T4America Blog

News, press releases and other updates

US House approves bill by a thin margin that makes cuts to TIGER, transit construction and passenger rail

Late Tuesday night, the U.S. House of Representatives voted to pass their yearly transportation spending bill with just six votes separating the bill from defeat. While the cuts to TIGER, Amtrak and New Starts transit capital programs were unfortunately approved by the House, it’s unlikely this bill will become law any time soon. That’s because of the Senate’s likely inability to pass any annual spending bills this summer due to the parties’ lack of agreement on overall funding for the government this year.

First, to the thousands of you who sent messages to your representatives in the last week, we thank you for getting engaged on this crucial issue. Though the final vote was disappointing, there’s still hope. We do know that our voices were heard, as many amendments were rejected by significant margins that would have made further cuts to these important programs — reflecting that these legislators are indeed hearing about what their constituents value.

The bad news is that the final bill approved by the House still cut $200 million for all new transit construction, slashed the TIGER competitive grant program by 80 percent, and cut Amtrak’s budget by $240 million. These programs targeted by the House for cuts are precisely the ones that cities, towns and metro regions of all sizes throughout the country are depending on to help them stay economically competitive and bring their ambitious transportation plans to fruition.

The good news is that several short-sighted amendments were roundly defeated, including some to make these above cuts worse.

Rep. Grotham (R-WI) proposed an amendment to make the New Starts cuts even deeper by stripping the bill of all transit capital construction funding ($1.9 billion), which was rejected by voice vote with strong bipartisan opposition. Rep. Emmers (R-MN) proposed an amendment to cut all of the funds used to make transit stations easier to access, boosting ridership and making the service easier and more convenient to use, like projects to improve bike and pedestrian access or support for dense, walkable development near the stops. Transit lines don’t exist in vacuums — successful lines and stations are most often surrounded by other supportive infrastructure that helps connect them to their riders. This amendment was very close, but all House Democrats were joined by 32 of their Republican colleagues to kill the amendment 212-214.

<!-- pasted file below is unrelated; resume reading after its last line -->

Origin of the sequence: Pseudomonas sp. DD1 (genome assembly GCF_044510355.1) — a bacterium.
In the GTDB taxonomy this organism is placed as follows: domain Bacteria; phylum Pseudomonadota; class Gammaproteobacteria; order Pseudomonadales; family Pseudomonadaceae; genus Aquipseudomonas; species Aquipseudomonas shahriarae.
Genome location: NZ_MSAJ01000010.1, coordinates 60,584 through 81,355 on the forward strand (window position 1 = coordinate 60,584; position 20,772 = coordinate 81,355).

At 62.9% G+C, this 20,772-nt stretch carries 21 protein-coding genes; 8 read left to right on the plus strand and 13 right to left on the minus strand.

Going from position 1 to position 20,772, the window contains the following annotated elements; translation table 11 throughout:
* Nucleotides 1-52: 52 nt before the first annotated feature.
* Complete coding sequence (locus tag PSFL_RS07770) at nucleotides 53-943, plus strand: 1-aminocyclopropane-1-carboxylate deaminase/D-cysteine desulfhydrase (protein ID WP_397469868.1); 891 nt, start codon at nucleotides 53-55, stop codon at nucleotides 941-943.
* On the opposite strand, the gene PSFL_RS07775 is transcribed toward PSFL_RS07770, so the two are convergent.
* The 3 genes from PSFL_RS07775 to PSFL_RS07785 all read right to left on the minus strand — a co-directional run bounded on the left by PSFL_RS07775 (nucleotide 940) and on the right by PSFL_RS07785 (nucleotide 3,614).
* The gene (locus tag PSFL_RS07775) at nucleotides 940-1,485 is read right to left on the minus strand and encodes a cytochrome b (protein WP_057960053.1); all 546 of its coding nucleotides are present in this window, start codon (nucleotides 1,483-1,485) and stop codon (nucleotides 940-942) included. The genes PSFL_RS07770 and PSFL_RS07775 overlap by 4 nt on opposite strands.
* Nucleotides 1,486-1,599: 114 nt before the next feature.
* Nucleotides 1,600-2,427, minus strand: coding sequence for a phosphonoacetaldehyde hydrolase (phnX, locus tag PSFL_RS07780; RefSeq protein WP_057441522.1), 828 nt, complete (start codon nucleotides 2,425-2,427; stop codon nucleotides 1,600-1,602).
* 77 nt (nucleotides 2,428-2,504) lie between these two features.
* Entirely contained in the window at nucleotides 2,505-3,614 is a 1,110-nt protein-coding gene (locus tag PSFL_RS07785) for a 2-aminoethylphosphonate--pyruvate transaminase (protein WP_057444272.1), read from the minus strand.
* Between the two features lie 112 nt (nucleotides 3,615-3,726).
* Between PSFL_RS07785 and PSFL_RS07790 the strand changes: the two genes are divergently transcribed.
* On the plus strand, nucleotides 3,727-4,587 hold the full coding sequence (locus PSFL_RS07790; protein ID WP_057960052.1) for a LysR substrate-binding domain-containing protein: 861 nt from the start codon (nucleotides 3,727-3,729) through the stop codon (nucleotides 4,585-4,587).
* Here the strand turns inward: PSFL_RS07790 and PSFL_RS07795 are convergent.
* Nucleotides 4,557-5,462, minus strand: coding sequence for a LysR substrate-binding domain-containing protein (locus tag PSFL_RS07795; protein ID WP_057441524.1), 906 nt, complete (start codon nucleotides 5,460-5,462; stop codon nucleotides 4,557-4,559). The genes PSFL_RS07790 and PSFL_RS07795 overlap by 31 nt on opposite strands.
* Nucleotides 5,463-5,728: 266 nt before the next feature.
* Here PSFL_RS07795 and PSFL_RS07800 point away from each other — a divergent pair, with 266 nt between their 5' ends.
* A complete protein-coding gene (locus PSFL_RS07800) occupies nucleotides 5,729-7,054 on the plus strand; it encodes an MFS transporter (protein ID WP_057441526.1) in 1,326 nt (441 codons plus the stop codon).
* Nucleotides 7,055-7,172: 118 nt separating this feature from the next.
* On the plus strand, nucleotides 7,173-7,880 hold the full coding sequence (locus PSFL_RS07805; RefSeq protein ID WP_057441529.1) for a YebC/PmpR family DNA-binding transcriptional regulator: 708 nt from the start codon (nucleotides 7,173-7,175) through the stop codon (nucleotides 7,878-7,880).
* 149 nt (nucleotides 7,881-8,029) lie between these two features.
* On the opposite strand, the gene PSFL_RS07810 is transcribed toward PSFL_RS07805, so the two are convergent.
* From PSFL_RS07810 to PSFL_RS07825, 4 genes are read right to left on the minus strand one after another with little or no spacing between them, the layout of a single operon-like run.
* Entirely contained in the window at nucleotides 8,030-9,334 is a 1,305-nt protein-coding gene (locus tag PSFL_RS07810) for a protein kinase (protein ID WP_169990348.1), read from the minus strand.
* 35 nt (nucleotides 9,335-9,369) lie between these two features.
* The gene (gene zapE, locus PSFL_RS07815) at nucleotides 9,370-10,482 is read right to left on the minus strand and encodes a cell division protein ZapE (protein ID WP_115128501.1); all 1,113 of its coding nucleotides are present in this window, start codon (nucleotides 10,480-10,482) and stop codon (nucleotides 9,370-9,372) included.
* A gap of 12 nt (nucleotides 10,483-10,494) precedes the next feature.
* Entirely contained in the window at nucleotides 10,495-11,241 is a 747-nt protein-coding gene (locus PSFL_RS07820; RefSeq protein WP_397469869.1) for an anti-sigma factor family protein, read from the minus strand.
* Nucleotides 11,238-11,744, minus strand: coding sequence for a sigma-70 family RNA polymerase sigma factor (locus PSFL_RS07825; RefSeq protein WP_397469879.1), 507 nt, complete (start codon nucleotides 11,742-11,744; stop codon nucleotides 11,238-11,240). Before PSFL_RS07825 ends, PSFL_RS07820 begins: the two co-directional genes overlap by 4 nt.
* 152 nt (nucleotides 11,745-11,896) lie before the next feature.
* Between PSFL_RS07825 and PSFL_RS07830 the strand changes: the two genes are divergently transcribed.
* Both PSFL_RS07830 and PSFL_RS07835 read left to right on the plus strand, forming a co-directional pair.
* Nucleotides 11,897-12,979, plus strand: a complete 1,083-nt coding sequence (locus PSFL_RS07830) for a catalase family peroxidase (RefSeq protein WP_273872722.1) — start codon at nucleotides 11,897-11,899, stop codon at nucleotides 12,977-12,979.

Rep. Brooks (R-AL) proposed two amendments last week to essentially strip all capital and operating funding from Amtrak, and both were defeated by more than 125 votes with strong bipartisan opposition. Rep. Session (R-TX) proposed similar amendments that were both defeated as well. These votes are another reminder of the fact that communities of all kinds — small, large, rural, urban — depend on the service provided by the nation’s passenger rail system. Their constituents certainly don’t see the existence of an affordable transportation option as a partisan issue, to say nothing of the tremendous value provided by making valuable economic connections between metro areas large and small and rural areas throughout the country.

The House’s bill now moves to the Senate Appropriations Committee, where members are currently drafting their Transportation-HUD spending bill. We’re cautiously optimistic that at least a few of the cuts made by the House’s annual spending bill could be undone — at least partially — in the Senate. However, the only way to ensure that all of these cuts are removed and certainly the only way to increase funding over last year’s bill is for Congress to remove the poorly planned and unwise spending caps put in place by the 2011 sequestration.

One thing is certain: we’ll need your help to make that happen, and we will keep you posted as the annual transportation spending bill continues onto the Senate.

Additional insight from our policy team can be found for our logged-in T4America members below, including a full list of amendments that were voted on during Tuesday night’s debate.

Members-only content

If you are an active T4America member, please log in to read the exclusive content hidden here. There are numerous benefits to membership — join today.